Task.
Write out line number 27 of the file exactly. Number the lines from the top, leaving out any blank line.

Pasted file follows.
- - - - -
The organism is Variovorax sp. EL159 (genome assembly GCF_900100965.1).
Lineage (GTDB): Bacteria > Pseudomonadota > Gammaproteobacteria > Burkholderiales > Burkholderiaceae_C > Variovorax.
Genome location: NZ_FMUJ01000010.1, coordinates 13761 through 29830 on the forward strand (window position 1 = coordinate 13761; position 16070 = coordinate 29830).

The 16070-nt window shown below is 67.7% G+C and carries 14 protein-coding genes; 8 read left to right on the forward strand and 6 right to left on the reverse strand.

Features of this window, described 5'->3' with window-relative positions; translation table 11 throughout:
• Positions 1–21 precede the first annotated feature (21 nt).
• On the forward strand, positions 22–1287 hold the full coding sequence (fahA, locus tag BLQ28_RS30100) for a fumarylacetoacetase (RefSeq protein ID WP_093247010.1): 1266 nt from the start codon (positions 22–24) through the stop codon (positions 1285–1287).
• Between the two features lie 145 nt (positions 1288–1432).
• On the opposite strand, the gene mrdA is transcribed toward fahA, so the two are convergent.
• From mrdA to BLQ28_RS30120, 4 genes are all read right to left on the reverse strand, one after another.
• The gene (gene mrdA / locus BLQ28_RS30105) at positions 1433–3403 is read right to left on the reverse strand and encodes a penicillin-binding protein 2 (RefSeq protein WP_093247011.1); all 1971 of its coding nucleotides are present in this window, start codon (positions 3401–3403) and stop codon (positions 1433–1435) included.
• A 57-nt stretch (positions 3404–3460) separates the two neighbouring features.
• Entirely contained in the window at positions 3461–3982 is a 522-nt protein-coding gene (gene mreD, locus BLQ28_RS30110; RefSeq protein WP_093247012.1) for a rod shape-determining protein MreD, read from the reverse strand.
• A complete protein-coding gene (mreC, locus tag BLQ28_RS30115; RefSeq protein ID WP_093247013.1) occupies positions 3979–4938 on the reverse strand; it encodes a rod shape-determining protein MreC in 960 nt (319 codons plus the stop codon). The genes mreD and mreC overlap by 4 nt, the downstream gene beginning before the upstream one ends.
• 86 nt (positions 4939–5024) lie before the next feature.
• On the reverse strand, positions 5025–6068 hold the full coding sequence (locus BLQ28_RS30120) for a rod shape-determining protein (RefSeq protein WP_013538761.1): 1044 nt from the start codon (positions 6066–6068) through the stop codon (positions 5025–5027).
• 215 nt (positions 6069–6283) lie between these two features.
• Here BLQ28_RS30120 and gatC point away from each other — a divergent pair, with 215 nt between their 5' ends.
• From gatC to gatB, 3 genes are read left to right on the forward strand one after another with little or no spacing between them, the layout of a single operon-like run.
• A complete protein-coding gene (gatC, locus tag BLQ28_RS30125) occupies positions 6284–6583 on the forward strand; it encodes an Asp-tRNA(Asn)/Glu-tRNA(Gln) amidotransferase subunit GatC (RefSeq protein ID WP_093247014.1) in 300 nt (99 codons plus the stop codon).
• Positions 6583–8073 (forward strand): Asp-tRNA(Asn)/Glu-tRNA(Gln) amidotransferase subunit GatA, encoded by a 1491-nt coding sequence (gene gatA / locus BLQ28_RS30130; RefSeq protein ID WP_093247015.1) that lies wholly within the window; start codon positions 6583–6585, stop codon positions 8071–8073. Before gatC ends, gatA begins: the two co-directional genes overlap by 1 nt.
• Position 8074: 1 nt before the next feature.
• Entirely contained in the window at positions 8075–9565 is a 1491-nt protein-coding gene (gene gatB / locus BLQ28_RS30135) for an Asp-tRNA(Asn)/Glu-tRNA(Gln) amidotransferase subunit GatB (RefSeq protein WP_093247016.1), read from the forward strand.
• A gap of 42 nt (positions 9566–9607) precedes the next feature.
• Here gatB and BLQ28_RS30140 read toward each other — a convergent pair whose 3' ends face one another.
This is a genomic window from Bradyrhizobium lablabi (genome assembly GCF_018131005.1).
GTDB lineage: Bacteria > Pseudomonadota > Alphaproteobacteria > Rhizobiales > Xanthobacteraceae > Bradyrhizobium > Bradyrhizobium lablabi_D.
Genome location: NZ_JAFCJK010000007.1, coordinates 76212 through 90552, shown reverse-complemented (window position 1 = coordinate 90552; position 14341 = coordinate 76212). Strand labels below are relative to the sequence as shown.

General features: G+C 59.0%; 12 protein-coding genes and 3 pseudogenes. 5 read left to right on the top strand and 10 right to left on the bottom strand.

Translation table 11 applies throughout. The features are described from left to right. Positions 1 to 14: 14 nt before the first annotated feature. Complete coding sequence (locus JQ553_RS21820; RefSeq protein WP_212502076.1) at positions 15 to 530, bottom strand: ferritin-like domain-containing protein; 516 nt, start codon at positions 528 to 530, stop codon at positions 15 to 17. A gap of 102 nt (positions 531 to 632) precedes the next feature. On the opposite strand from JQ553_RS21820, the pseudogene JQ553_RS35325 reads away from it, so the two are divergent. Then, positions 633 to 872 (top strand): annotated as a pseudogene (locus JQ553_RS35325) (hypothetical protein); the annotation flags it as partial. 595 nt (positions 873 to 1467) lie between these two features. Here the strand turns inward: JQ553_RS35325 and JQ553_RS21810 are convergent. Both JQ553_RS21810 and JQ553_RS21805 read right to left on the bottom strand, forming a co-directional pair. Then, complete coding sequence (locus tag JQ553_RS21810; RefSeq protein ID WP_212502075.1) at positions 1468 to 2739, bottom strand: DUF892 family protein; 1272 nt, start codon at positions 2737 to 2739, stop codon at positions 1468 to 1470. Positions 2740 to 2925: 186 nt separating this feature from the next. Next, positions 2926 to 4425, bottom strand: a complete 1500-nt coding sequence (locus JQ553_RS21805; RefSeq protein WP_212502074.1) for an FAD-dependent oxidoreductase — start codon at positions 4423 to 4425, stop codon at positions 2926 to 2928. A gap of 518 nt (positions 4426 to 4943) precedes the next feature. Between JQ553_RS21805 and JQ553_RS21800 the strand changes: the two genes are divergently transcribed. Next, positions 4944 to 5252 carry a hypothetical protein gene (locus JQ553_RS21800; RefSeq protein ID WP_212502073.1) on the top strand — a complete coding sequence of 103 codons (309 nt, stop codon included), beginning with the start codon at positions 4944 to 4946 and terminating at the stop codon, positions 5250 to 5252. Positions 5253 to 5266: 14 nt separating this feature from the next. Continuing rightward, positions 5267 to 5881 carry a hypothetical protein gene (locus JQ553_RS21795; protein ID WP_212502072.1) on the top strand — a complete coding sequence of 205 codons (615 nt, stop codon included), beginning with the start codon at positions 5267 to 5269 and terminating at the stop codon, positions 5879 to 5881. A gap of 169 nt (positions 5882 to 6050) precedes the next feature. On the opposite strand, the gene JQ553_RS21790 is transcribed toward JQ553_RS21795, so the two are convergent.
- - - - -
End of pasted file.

GTDB lineage: Bacteria > Pseudomonadota > Alphaproteobacteria > Rhizobiales > Xanthobacteraceae > Bradyrhizobium > Bradyrhizobium lablabi_D.